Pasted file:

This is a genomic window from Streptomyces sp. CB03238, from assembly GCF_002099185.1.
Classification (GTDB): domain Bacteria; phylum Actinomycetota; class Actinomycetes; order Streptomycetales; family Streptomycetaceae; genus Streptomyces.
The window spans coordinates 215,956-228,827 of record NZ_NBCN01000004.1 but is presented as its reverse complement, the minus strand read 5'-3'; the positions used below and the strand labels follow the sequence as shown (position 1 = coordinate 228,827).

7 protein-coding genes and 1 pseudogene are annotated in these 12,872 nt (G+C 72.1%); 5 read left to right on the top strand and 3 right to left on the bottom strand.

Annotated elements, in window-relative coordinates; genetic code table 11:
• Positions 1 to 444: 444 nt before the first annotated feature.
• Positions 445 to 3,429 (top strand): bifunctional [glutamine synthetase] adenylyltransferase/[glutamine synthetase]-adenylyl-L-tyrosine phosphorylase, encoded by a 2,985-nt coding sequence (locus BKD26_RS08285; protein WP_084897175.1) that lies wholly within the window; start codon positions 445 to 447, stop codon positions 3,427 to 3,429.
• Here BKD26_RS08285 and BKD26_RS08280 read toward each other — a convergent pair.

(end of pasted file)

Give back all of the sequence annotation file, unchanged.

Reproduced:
This is a genomic window from Streptomyces sp. CB03238, from assembly GCF_002099185.1.
Classification (GTDB): domain Bacteria; phylum Actinomycetota; class Actinomycetes; order Streptomycetales; family Streptomycetaceae; genus Streptomyces.
The window spans coordinates 215,956-228,827 of record NZ_NBCN01000004.1 but is presented as its reverse complement, the minus strand read 5'-3'; the positions used below and the strand labels follow the sequence as shown (position 1 = coordinate 228,827).

7 protein-coding genes and 1 pseudogene are annotated in these 12,872 nt (G+C 72.1%); 5 read left to right on the top strand and 3 right to left on the bottom strand.

Annotated elements, in window-relative coordinates; genetic code table 11:
• Positions 1 to 444: 444 nt before the first annotated feature.
• Positions 445 to 3,429 (top strand): bifunctional [glutamine synthetase] adenylyltransferase/[glutamine synthetase]-adenylyl-L-tyrosine phosphorylase, encoded by a 2,985-nt coding sequence (locus BKD26_RS08285; protein WP_084897175.1) that lies wholly within the window; start codon positions 445 to 447, stop codon positions 3,427 to 3,429.
• Here BKD26_RS08285 and BKD26_RS08280 read toward each other — a convergent pair.